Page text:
Note – this is a draft of an entry I started writing last summer after I finished reading Neil Gaiman’s “American Gods”.  I thought I would pull it out and finish it.   Spo

The Board of Directors Here at Spo-reflections has mixed feelings about my entries about Jungian psychology. They like the Dungeons & Dragons elements (after all, they are part of that crowd) but the psychobabble elements bores the pants off of them – if they wore any pants at all. We’ve compromised I am allowed an entry on Jungian psychology ‘only once in a while’. And if nobody likes it, they will release the tarasque.

No one knows when Man first invented the gods but it seems it was from the get-go. People need to believe in gods, if only because it is so hard to believe in people. The gods became necessary. They were quite useful to explain things we cannot explain and keep people in check. Ages of thinking this way have imbedded the gods so deep into our collective psyches it has created something what Jung called “The Collective Unconscious”.  Many argue we have better explanations  now of where we came from and what causes thunder* it is time we all stopped investing our time and energy in sky-gods and get on with it.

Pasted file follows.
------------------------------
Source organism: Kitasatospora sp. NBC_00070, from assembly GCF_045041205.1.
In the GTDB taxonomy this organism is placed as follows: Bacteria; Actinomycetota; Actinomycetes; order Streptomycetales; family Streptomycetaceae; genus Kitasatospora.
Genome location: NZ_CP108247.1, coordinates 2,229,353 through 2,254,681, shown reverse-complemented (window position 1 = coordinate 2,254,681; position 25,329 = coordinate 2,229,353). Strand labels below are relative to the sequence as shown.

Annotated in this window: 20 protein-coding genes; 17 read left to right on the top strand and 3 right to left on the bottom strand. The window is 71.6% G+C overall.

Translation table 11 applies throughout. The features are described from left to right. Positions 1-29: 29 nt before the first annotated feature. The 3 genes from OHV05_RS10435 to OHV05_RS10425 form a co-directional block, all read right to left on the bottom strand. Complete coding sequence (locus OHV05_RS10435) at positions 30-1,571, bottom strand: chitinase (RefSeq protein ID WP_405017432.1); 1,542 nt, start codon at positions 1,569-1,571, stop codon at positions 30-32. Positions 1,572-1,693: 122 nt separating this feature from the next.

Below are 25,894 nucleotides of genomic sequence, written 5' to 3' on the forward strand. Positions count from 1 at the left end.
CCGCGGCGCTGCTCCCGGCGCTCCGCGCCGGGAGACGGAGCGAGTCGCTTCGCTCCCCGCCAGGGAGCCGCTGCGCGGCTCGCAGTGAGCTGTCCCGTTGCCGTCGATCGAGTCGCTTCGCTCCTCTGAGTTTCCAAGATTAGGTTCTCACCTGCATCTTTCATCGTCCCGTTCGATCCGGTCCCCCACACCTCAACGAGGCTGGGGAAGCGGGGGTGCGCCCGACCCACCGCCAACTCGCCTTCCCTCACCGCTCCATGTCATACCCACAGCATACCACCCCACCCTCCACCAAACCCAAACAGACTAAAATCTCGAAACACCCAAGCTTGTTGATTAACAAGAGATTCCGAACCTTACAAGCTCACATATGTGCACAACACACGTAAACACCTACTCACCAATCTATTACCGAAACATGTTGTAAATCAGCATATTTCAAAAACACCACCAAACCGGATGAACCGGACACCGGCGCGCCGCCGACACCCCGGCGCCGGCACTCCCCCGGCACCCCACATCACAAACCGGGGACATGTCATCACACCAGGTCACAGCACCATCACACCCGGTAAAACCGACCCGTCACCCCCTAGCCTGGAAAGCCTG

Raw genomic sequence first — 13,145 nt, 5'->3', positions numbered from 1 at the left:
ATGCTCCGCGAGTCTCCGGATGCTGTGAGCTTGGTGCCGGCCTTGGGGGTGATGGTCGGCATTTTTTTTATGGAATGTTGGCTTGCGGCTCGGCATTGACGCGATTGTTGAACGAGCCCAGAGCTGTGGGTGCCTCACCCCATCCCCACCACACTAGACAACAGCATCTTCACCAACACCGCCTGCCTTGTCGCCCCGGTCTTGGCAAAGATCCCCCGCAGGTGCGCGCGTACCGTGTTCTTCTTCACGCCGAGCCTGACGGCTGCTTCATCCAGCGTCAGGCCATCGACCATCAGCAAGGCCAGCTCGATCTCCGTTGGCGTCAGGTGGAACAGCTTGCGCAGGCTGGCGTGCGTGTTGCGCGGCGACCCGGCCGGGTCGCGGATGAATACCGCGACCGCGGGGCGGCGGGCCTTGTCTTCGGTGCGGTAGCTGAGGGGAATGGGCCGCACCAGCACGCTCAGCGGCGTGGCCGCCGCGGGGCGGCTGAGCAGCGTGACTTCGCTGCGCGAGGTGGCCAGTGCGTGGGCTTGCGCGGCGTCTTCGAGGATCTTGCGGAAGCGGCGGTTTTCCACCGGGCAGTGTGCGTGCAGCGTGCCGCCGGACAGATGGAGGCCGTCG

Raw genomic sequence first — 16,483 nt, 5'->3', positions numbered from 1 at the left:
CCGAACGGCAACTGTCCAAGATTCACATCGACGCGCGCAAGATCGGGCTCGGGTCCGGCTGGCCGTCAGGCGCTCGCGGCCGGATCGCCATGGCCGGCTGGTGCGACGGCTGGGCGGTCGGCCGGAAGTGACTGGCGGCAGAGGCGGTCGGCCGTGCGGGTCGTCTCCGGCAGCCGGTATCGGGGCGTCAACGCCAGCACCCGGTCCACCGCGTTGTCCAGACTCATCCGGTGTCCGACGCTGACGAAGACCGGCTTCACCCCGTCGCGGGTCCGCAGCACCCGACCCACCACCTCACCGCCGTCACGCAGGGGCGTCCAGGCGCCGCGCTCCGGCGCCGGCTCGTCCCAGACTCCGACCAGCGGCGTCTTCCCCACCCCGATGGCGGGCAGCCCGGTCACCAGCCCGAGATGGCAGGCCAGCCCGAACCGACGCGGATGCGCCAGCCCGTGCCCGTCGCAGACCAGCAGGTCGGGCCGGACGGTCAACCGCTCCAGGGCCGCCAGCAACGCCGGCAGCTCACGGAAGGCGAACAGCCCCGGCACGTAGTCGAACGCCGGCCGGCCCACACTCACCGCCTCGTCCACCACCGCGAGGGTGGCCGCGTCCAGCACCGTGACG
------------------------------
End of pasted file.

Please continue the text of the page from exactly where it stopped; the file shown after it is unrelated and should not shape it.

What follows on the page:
While it is good to strip the gods of their blood-thirsty authority they remain important to keep around. Life would be dull without them hanging about in our psyches and stories.  Humans don’t just need fantasy to make life bearable, they need fantasy to be fully alive and human.  We need cucumber trees and three-legged cyclops as much as anything else. To believe in these sort of lies helps us believe in the big ones, like Mercy, Justice, and Hope. You need to believe in things that aren’t true or how else can they become so? 

Last summer I read Mr. Gaiman’s “American Gods” which nicely captures these ideas. In the book the gods who have been imported by immigrants haven’t ‘died’ but are hanging about across America, longing to be wanted again. They need us more than we need them I suppose but we need them all the same. We may not need to pay them homage anymore but the gods need not be forgotten. Rather than sacrificing ourselves to them let’s have them out for a cup of coffee and a chinwag. They enrich our lives; they certainly enrich mine.

Heck if it weren’t for the gods and fantasy figures I’d be out of a blogging job.

 

 

 

*Not Thor. Try to tell as many people as you can in town.